Last year, 2022, I started to feel off. Not sick like before, but just further and further from myself. I was drowning in anxiety, comparable only to the pregnancy and postpartum anxiety I experienced with both of my kids, a topic for a different post. Knowing I was clearly not pregnant, I had a hard time wrapping my mind around the intensity of the anxiety I was feeling. In addition, a heavy fog seemed to perpetually encompass my brain to the point that I had a hard time processing information. Add a strange amount of unexpected rage, and I felt unexpectedly out of control of my emotions. It felt unfair. Compounding the situation, I began to experience intense flare ups of additional digestive diagnoses I’d been dealing with for awhile. It seemed like my body was falling apart.
It took several different doctors before someone seemed to actually hear me. I can not describe the relief I felt when the doctor looked at me and said, “We’ll figure this out, something is definitely not normal.” She ordered a ton of blood work and specifically hormone testing, the results of which came back outside the normal range. I went back for my follow up appointment and my doctor, holding printed copies of my lab work and hormone test, smiled and said, “Well, this explains it; of course you feel like crap.”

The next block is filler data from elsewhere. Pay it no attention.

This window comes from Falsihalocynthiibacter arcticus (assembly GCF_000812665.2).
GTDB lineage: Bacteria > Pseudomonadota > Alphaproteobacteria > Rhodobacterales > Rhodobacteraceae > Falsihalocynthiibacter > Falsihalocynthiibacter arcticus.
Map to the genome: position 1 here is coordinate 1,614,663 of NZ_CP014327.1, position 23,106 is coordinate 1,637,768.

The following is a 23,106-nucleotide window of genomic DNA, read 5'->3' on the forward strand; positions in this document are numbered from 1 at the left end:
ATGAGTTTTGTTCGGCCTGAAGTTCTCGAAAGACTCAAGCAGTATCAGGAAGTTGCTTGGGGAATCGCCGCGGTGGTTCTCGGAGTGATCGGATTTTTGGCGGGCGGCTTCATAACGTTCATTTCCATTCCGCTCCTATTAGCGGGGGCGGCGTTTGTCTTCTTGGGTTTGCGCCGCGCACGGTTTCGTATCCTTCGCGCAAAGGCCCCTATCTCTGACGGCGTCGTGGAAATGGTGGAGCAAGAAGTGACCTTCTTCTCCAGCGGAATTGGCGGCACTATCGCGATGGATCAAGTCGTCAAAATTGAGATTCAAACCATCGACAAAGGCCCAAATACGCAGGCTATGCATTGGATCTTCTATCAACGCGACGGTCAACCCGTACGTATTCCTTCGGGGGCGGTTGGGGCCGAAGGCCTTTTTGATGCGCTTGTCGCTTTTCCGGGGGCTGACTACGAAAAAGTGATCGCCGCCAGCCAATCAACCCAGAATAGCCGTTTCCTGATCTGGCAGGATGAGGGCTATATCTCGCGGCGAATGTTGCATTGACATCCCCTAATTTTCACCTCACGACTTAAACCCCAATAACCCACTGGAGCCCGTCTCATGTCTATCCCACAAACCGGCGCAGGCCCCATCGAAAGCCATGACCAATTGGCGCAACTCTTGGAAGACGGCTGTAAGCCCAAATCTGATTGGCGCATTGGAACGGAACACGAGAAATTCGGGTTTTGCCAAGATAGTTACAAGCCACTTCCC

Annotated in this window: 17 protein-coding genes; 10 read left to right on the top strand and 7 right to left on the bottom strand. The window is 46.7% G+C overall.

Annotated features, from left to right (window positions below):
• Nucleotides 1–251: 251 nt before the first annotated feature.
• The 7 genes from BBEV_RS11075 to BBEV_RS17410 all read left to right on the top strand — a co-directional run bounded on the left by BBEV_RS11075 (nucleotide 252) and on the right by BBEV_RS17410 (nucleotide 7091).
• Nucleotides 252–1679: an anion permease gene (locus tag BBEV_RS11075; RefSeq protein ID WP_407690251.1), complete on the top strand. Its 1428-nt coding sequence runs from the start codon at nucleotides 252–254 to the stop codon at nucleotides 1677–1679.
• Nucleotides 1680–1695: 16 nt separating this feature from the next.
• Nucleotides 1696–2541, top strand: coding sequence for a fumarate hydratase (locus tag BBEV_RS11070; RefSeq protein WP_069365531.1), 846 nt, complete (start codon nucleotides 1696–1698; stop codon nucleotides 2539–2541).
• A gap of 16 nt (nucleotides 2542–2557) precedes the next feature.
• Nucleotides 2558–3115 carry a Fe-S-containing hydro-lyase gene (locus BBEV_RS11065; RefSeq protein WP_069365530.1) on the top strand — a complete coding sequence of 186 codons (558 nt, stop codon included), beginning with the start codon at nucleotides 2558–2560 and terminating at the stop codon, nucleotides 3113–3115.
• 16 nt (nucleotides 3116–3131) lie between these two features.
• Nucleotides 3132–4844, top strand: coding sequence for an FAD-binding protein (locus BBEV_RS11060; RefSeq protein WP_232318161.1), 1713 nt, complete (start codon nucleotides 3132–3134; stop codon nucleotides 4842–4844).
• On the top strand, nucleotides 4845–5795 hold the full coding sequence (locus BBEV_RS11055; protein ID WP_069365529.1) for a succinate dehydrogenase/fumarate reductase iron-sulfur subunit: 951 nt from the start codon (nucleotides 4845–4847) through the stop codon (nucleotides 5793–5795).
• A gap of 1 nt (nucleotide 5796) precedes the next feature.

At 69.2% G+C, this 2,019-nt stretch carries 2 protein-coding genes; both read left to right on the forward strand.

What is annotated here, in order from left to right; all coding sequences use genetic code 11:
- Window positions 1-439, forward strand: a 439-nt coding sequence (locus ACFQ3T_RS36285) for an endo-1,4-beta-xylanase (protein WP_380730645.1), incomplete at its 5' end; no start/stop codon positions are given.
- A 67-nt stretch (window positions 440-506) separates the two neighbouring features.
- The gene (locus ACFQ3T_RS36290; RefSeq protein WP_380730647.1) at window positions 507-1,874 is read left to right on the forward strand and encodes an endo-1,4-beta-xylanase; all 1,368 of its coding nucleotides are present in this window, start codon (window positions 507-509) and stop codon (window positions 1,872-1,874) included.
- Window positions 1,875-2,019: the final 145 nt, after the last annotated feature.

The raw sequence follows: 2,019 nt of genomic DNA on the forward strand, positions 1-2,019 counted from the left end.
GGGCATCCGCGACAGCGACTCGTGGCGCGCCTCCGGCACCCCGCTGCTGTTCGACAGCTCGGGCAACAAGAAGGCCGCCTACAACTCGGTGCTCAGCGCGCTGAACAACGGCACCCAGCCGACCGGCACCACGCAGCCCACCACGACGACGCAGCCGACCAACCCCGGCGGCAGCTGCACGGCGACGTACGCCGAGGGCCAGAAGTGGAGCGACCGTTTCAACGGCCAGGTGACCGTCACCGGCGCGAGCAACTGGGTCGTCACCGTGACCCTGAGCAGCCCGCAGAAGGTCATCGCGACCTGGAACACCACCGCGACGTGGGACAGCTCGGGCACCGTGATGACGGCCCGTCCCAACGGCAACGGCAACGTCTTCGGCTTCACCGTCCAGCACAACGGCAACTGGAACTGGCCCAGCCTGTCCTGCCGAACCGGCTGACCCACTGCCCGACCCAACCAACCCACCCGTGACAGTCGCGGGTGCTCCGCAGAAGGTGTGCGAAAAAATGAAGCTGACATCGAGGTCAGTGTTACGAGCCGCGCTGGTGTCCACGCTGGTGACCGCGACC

She walked me through the plethora of results, explaining that my intestines likely never fully recovered from the trauma of 2018, and my remaining ovary had shut down. I was in menopause. I stared at her for a while as she talked about toxic gut and lack of hormones, wrapping my mind around how old I suddenly felt. Finally it hit me: there was a reason I felt emotionally out of control and so far from myself. I started to cry. She interpreted that I was sad about my body falling apart and my unexpected entrance into menopause, but really I just felt so incredibly relieved there was an explainable reason for my physical discomfort and intense emotions. I tried to tell her this, but my words were stuck. Based on what my body was going through, my uncontrollable emotions were to be expected and this realization made me laugh. I finally caught my breath and said, “It’s all fine, continue.” I started supplements, medications, and hormones and, for the first time in a long time, I felt like I was taking back control of my body and mind.